Inflation in the euro zone has fallen short of the European Central Bank’s (ECB) goal of just under 2 percent. Thus, the "stubborn inflation" in the 19-nation euro area puts pressure on the ECB to take further additional policy actions.
The ECB is expected to review and possibly loosen its monetary policy and even to cut rates at its March 10 meeting in Frankfurt.
It is also likely to see a downward revision on the macroeconomic outlook in the updated staff projections.
However, Bundesbank President and ECB Governing Council member Jens Weidmann warned the ECB against further easing.
According to prepared remarks for presentation on the annual report of the Deutsche Bundesbank, Weidmann said "it would be dangerous to simply ignore the longer-term risks and side effects of loosening already highly accommodative policy.”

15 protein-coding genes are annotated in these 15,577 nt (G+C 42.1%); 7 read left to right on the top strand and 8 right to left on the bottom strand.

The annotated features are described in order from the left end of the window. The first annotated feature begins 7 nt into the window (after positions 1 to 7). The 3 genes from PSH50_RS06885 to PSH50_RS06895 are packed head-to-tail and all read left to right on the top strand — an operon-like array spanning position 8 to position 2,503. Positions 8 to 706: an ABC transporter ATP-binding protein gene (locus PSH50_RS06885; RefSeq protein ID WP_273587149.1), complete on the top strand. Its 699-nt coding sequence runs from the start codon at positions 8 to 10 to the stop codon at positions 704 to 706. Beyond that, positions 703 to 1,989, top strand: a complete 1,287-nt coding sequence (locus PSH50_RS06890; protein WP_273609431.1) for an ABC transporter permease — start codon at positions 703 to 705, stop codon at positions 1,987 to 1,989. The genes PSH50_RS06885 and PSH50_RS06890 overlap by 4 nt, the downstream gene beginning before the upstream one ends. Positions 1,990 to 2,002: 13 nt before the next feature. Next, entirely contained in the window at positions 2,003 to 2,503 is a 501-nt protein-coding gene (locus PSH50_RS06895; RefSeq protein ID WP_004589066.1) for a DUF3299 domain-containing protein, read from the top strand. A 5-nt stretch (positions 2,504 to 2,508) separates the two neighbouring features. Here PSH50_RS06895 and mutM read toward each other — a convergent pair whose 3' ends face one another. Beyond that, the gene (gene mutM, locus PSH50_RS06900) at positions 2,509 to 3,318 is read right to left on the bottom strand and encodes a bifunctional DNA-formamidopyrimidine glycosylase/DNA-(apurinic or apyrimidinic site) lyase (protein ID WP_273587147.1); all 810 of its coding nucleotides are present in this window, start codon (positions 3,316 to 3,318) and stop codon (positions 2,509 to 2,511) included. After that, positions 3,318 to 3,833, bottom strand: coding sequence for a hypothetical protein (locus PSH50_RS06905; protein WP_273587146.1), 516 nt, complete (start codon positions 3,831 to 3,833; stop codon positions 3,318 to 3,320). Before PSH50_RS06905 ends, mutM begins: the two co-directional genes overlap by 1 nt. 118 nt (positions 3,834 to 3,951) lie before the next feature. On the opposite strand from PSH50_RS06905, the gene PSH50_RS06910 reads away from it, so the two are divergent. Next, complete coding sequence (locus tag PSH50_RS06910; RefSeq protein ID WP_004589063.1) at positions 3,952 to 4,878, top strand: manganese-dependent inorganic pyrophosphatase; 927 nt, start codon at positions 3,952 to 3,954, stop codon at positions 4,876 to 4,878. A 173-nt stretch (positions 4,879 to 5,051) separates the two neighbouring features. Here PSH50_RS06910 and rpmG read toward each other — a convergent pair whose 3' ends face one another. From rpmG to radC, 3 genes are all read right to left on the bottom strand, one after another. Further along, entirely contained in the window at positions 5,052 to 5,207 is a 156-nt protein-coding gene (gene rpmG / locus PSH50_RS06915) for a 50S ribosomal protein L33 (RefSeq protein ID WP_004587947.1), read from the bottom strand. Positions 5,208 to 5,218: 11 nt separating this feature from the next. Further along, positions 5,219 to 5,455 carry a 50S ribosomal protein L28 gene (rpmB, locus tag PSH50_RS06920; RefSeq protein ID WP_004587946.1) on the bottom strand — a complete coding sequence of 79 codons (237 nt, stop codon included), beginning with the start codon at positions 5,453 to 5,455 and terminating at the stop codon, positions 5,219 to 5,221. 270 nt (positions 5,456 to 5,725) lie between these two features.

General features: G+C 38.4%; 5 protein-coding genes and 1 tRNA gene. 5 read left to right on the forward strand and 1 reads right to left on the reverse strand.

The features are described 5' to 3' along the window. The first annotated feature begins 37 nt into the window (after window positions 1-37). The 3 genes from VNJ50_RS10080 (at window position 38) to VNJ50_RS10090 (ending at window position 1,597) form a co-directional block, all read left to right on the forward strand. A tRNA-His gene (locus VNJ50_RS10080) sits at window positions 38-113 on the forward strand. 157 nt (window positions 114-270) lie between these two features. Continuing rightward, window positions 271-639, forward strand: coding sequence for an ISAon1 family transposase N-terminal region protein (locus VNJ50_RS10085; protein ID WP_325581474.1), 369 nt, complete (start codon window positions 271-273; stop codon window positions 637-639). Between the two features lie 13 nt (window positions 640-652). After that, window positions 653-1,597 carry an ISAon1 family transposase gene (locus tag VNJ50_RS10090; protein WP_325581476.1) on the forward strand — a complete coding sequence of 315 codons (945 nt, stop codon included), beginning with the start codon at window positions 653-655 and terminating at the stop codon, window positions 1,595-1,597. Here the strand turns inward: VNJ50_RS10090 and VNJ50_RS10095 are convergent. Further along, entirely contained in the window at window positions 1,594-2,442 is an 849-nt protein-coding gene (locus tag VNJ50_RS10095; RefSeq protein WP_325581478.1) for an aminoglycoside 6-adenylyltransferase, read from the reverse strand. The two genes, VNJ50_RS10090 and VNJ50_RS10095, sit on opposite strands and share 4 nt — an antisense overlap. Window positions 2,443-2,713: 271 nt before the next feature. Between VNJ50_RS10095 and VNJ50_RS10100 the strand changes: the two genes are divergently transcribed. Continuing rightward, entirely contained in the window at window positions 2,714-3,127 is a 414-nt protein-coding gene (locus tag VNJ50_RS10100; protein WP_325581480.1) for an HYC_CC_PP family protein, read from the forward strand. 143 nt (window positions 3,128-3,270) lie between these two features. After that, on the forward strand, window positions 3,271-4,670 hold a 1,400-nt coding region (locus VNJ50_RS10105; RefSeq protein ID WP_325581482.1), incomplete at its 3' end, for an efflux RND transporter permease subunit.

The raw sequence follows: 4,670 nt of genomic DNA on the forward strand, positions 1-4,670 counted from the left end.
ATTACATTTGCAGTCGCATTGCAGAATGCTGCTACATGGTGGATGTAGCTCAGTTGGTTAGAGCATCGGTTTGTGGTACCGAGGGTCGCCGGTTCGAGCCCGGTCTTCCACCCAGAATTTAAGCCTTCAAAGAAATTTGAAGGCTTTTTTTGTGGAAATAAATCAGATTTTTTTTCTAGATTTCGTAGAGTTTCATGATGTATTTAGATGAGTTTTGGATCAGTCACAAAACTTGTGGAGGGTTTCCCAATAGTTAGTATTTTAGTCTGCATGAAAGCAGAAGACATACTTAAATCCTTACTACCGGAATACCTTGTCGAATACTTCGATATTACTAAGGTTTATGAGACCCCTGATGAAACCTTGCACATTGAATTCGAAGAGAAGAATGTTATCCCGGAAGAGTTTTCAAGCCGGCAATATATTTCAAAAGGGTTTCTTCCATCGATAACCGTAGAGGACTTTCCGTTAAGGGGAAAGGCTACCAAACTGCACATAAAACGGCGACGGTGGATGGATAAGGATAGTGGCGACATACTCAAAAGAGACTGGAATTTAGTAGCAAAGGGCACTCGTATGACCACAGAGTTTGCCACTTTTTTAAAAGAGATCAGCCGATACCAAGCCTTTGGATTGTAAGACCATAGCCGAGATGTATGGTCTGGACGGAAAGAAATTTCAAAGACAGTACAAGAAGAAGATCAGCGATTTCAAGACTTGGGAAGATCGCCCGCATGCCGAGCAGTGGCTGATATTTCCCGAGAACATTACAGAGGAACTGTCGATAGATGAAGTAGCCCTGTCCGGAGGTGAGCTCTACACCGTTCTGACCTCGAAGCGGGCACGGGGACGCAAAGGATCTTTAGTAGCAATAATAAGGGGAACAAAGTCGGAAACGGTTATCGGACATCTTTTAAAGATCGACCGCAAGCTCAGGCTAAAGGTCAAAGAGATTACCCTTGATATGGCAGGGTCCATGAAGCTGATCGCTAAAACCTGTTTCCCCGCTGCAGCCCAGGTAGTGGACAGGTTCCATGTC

Last week, the European markets followed a fluctuating course. After having losses during the first three trading days of the week, the markets climbed on Thursday and Friday.
There was a new development when the London Stock Exchange Group (LSEG) and Deutsche Borse, announced this week that they are conducting merger talks.
Both parties confirmed that they agreed on further key terms in relation to the potential merger to form a new combined group.
According to research firm Markit, the Eurozone purchasing managers’ index (PMI), dropped in February to a 13 month low of 52.7. The survey provides an firm judgment as to the outlook of the Eurozone economy.
The refugee crisis is still on the top agenda of Europe and Germany.
Only seven percent of German companies are currently employing refugees or have employed them in the past two years, according to the results of a survey of over 1,000 personnel managers conducted jointly by the Ifo Institute and the recruitment agency Randstad, which were published on Thursday.
Next week ahead
The global markets will monitor the Eurozone inflation and unemployment data this week, as well as the press conference of the ECB.